You can set different definitions to each virtual user, granting to each of these users different permissions. If TLS/SSL/FTPS and virtual users are enabled, the level of security of your vsftpd server is increased: encrypted passwords, with passwords that are not used on the system, and users that can't access directly to their home directory (if you want).

The following example is based and adapted on the example for virtual users in vsftpd site, on documentation and the very good examples in this forum that can be found here and here. Currently there is a restriction that with guest_enable enabled, local users also get mapped to guest_username. This is a polite way to say that if the default vsftpd PAM file is used, the system users will be guests too. To avoid confusions change the PAM file used by vsftpd to authenticate only virtual users, make all vsftpd users as virtual users and set their passwords, home and permissions based on this example.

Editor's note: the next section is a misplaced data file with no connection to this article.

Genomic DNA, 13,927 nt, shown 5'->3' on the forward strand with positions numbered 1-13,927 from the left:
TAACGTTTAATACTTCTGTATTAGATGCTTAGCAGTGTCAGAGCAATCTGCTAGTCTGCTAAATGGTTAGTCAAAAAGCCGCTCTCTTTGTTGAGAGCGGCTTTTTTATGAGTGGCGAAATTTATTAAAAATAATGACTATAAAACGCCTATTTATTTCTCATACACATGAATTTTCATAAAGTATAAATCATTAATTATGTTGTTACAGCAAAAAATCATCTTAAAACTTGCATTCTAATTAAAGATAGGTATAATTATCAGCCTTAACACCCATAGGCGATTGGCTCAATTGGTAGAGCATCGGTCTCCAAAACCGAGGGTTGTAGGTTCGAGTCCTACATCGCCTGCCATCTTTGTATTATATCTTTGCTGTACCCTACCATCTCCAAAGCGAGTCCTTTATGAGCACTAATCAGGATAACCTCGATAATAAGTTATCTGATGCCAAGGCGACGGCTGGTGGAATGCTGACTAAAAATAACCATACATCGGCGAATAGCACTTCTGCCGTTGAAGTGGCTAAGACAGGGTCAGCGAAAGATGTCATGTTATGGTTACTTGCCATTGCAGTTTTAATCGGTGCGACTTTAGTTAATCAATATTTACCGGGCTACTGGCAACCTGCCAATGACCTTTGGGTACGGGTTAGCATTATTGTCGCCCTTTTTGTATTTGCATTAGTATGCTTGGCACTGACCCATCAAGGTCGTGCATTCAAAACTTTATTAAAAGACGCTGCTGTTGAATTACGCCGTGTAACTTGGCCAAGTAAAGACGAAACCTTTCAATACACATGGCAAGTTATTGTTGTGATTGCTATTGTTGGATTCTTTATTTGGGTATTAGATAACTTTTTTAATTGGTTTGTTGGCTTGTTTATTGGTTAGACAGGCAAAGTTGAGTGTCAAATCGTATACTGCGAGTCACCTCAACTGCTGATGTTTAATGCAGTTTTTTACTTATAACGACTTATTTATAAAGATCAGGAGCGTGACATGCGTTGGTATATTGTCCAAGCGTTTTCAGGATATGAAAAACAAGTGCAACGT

The workshop

Create The Virtual Users Database

To create a "db4" format file to store usernames (another option here would be an apache htpasswd style file, not discussed), first create a plain text files with the usernames and password on alternating lines. For e.g. create user called "vivek" with password called "vivekpass" and sayali with password "sayalipass":

# mkdir /etc/vsftpd # if necessary
# cd /etc/vsftpd
# sudo gedit vusers.txt

Sample output:


Next, create the actual database file like this (may require the db_util package to be installed first):

# db_load -T -t hash -f vusers.txt vsftpd-virtual-user.db
# chmod 600 vsftpd-virtual-user.db # make it not global readable
# rm vusers.txt